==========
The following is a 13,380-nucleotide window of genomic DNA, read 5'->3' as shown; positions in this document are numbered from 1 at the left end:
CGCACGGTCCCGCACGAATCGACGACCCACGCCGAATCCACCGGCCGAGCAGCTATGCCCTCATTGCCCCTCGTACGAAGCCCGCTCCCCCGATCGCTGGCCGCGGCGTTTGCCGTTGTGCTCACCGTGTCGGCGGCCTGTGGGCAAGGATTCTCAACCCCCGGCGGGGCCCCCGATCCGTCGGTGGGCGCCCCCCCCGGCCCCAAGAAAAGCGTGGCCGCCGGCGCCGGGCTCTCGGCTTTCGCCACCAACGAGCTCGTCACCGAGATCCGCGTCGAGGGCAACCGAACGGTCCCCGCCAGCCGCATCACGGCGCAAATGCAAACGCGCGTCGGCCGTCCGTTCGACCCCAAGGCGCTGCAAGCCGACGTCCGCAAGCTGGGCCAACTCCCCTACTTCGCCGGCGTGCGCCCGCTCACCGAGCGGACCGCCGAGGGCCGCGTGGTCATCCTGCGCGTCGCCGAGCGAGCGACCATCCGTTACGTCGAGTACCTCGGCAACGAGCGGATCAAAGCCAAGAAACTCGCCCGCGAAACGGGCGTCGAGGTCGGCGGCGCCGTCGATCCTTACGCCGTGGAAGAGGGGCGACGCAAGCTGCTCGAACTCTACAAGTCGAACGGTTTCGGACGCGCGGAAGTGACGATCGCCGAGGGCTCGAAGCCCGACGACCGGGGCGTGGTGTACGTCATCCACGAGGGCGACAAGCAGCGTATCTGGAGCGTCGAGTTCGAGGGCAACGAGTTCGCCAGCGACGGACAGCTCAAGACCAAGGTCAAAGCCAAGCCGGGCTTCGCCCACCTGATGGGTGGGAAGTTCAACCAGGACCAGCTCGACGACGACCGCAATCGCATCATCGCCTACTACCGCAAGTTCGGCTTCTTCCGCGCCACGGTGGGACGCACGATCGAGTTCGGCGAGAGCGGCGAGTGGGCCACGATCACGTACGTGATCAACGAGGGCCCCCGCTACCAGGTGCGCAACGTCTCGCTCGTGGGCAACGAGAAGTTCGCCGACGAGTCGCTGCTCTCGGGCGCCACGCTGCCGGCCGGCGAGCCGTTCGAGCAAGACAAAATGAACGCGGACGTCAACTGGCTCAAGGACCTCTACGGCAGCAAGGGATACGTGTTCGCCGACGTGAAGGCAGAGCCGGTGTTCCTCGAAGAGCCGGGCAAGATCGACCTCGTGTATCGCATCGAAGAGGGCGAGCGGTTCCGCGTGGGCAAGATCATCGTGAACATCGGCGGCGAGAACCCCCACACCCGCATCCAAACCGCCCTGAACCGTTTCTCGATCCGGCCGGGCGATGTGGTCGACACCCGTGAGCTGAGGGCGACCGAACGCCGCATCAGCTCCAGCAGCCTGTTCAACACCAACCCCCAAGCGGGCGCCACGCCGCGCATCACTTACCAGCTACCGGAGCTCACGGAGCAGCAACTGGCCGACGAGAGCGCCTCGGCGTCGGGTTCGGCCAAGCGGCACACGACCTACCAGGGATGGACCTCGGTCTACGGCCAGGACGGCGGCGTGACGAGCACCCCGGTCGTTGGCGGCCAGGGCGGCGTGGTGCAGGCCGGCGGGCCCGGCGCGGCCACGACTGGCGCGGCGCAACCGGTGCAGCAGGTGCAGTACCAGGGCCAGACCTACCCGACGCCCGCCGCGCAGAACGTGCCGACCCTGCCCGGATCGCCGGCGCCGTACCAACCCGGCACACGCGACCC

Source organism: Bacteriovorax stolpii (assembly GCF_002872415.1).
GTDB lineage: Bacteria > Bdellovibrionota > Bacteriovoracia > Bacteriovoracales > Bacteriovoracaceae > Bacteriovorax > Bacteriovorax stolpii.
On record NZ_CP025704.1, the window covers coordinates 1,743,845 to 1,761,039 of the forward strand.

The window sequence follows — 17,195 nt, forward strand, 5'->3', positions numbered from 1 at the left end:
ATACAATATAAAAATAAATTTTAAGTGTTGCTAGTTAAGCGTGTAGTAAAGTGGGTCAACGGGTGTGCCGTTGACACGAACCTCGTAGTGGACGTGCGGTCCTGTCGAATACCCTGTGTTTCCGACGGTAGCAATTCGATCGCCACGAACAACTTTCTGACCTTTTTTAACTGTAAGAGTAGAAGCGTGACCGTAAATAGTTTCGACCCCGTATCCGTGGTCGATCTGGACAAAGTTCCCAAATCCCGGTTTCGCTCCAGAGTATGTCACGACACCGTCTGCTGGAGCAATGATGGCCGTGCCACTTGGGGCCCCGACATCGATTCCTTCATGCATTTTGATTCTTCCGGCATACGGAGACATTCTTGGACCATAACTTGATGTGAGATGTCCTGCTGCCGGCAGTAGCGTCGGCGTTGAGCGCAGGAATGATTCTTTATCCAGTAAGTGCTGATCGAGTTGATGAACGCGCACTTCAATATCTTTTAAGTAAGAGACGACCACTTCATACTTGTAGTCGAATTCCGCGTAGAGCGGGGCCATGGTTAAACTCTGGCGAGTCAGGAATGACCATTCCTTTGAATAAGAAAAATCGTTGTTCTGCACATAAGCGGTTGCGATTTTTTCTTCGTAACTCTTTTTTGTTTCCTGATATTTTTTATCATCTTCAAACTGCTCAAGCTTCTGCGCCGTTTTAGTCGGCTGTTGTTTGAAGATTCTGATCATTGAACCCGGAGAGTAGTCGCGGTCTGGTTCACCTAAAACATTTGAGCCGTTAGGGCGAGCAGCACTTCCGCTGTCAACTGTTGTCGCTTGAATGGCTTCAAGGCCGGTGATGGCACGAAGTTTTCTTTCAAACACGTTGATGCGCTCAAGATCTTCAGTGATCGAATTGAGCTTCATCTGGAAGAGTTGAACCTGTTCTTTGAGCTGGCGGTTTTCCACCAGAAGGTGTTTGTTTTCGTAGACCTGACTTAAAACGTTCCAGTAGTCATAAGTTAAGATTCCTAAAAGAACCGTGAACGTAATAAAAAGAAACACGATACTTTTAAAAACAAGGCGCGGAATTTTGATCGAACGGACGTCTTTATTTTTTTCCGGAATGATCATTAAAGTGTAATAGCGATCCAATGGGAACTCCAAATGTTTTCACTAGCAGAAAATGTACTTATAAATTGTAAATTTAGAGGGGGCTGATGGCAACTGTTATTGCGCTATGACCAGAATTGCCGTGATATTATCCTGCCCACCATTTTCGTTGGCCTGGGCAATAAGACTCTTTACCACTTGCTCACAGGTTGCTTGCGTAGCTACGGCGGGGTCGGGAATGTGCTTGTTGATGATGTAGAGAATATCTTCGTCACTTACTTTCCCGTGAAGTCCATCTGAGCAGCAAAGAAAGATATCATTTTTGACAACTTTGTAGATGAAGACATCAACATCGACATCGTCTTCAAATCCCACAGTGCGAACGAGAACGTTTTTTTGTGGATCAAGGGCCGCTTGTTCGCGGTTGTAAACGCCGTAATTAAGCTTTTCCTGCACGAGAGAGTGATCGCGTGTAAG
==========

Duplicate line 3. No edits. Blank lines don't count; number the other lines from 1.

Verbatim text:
Source organism: Bacteriovorax stolpii (assembly GCF_002872415.1).